Central banks are pumping vast amounts of cash into the world’s financial markets in an effort to contain the fall out from the crisis sweeping Wall Street’s biggest firms. The collapse of the 150-year-old Lehman Brothers, the fourth largest US investment bank, and the failure of the US Federal Reserve to bail it out has taken Wall Street by surprise.
Rudy de Groot, a leading equity analyst, said: “Until we had the rescue operation of Bear Stearns being taken over by JP Morgan it was also a Federal orchestrated bail-out package but now, from this time with the “no” from the US authorities, no-one is too big to fail any more. And that is quite a surprising fact.”
Clearly financiers were expecting the US Federal Reserve to step in and save Lehman Brothers as it did when Bear Stearns went under in March providing a 29 billion dollar cash injection for JP Morgan which paid two dollars, or 1.4 euros, a share for the Manhattan bank.
Stocks, once worth 150 dollars each plummeting to just two dollars sent shockwaves through the New York Stock Exchange. Keith Cunnigham, a stock exchange employee said: “I think a lot of people, a lot of companies have been trying to hide their numbers and I think it’s going to come to light that a lot of the mortage sub-prime market has affected a lot of people.”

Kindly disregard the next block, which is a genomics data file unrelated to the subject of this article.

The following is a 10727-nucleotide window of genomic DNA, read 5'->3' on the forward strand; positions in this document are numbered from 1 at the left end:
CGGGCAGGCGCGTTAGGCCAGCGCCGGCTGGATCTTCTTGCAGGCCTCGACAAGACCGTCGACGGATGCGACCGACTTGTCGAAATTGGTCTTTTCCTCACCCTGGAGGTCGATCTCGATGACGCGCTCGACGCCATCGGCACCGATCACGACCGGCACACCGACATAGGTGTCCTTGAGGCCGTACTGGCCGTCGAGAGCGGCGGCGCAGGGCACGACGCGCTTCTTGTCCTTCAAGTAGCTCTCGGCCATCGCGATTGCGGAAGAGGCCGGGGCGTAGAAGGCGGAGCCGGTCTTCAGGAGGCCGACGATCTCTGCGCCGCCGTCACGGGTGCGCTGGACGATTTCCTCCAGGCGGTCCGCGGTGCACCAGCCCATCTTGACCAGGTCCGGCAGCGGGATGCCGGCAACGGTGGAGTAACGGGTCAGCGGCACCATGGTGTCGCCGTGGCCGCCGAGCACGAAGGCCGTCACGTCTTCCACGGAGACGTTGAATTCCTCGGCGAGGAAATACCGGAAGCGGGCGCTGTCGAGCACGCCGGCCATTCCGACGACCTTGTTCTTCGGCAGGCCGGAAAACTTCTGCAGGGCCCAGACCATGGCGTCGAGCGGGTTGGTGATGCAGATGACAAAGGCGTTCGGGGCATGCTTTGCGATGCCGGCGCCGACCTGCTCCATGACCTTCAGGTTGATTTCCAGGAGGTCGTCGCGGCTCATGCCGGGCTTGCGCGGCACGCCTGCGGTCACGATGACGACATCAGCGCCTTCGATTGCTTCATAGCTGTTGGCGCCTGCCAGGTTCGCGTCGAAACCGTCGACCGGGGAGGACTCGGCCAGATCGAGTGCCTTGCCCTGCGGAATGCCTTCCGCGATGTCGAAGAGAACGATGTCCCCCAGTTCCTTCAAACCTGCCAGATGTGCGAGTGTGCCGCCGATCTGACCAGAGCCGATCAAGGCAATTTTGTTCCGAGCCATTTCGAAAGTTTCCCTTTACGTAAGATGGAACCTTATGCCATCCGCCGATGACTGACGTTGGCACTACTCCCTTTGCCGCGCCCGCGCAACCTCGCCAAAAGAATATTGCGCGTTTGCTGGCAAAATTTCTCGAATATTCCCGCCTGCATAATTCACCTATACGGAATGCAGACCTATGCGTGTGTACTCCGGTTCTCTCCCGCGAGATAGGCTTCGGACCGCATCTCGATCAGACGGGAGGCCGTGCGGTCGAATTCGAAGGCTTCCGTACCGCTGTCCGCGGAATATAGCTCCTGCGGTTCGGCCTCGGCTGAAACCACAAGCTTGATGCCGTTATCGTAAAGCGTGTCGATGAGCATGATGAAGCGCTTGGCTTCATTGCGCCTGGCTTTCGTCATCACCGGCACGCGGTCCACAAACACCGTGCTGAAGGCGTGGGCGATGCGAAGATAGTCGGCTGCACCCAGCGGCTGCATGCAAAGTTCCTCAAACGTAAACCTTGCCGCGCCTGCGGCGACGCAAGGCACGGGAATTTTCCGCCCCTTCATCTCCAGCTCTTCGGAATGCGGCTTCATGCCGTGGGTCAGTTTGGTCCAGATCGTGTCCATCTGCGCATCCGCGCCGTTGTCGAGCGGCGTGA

Then came Fannie Mae and Freddie Mac, two of America’s biggest and most reputable mortgage lenders responsible for roughly half of all US mortgage lending.
The US Federal Reserve stepped in with a 140 billion euro rescue package ($200,000,000) to prop up these two pillars of the market which, said Neil Weinberg, senior editor of Forbes magazine, gave financiers a false sense of security:
“Even worse than a government organisation or a private organisation that is acting widly, is a combination where you have the risks that are taken for private incentives for a profit making incentive,” he said.
“On the other hand you have this implicit guarantee which Freddie and Fannie had, that the government will ultimately back them up.”
With just seven weeks left before the American presidential election both candidates, John McCain and Barack Obama, have a lot to do to convince voters they can provide solutions amid ongoing uncertainty about the fate of American financial institutions.